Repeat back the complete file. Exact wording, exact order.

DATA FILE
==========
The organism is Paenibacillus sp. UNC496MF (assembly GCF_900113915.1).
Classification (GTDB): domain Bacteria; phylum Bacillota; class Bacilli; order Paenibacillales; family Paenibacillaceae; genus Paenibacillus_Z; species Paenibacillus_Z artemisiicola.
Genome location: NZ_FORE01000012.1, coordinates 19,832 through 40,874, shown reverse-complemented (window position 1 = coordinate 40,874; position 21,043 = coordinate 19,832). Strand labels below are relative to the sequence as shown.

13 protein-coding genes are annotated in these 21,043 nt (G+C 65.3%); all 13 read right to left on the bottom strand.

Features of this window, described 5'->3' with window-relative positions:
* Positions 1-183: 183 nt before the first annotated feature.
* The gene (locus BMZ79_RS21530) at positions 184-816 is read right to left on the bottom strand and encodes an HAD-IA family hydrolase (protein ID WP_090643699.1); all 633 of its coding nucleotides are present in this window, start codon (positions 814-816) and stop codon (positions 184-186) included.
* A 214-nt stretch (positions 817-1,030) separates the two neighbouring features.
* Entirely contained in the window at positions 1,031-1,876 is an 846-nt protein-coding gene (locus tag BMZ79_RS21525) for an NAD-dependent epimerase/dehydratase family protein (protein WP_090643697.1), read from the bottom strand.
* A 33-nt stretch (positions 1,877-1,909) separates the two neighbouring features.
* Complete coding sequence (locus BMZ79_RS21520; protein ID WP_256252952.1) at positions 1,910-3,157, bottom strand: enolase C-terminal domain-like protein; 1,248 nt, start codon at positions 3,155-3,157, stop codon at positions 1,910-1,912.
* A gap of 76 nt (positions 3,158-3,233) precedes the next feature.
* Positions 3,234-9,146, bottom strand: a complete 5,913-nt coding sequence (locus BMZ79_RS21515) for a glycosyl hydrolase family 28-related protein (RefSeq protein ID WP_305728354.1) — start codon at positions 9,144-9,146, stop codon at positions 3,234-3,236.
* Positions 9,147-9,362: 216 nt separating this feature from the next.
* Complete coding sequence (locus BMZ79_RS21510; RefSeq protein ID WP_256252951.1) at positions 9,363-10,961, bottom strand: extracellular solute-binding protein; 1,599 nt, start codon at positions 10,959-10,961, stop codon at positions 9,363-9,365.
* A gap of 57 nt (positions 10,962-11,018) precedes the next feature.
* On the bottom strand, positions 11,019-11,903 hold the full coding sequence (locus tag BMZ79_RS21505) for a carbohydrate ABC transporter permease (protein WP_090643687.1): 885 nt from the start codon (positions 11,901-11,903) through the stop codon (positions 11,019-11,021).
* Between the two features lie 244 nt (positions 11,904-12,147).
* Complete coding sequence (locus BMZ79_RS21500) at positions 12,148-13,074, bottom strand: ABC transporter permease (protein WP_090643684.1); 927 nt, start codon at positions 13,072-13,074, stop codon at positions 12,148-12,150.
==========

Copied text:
The organism is Paenibacillus sp. UNC496MF (assembly GCF_900113915.1).
Classification (GTDB): domain Bacteria; phylum Bacillota; class Bacilli; order Paenibacillales; family Paenibacillaceae; genus Paenibacillus_Z; species Paenibacillus_Z artemisiicola.
Genome location: NZ_FORE01000012.1, coordinates 19,832 through 40,874, shown reverse-complemented (window position 1 = coordinate 40,874; position 21,043 = coordinate 19,832). Strand labels below are relative to the sequence as shown.

13 protein-coding genes are annotated in these 21,043 nt (G+C 65.3%); all 13 read right to left on the bottom strand.

Features of this window, described 5'->3' with window-relative positions:
* Positions 1-183: 183 nt before the first annotated feature.
* The gene (locus BMZ79_RS21530) at positions 184-816 is read right to left on the bottom strand and encodes an HAD-IA family hydrolase (protein ID WP_090643699.1); all 633 of its coding nucleotides are present in this window, start codon (positions 814-816) and stop codon (positions 184-186) included.
* A 214-nt stretch (positions 817-1,030) separates the two neighbouring features.
* Entirely contained in the window at positions 1,031-1,876 is an 846-nt protein-coding gene (locus tag BMZ79_RS21525) for an NAD-dependent epimerase/dehydratase family protein (protein WP_090643697.1), read from the bottom strand.
* A 33-nt stretch (positions 1,877-1,909) separates the two neighbouring features.
* Complete coding sequence (locus BMZ79_RS21520; protein ID WP_256252952.1) at positions 1,910-3,157, bottom strand: enolase C-terminal domain-like protein; 1,248 nt, start codon at positions 3,155-3,157, stop codon at positions 1,910-1,912.
* A gap of 76 nt (positions 3,158-3,233) precedes the next feature.
* Positions 3,234-9,146, bottom strand: a complete 5,913-nt coding sequence (locus BMZ79_RS21515) for a glycosyl hydrolase family 28-related protein (RefSeq protein ID WP_305728354.1) — start codon at positions 9,144-9,146, stop codon at positions 3,234-3,236.
* Positions 9,147-9,362: 216 nt separating this feature from the next.
* Complete coding sequence (locus BMZ79_RS21510; RefSeq protein ID WP_256252951.1) at positions 9,363-10,961, bottom strand: extracellular solute-binding protein; 1,599 nt, start codon at positions 10,959-10,961, stop codon at positions 9,363-9,365.
* A gap of 57 nt (positions 10,962-11,018) precedes the next feature.
* On the bottom strand, positions 11,019-11,903 hold the full coding sequence (locus tag BMZ79_RS21505) for a carbohydrate ABC transporter permease (protein WP_090643687.1): 885 nt from the start codon (positions 11,901-11,903) through the stop codon (positions 11,019-11,021).
* Between the two features lie 244 nt (positions 11,904-12,147).
* Complete coding sequence (locus BMZ79_RS21500) at positions 12,148-13,074, bottom strand: ABC transporter permease (protein WP_090643684.1); 927 nt, start codon at positions 13,072-13,074, stop codon at positions 12,148-12,150.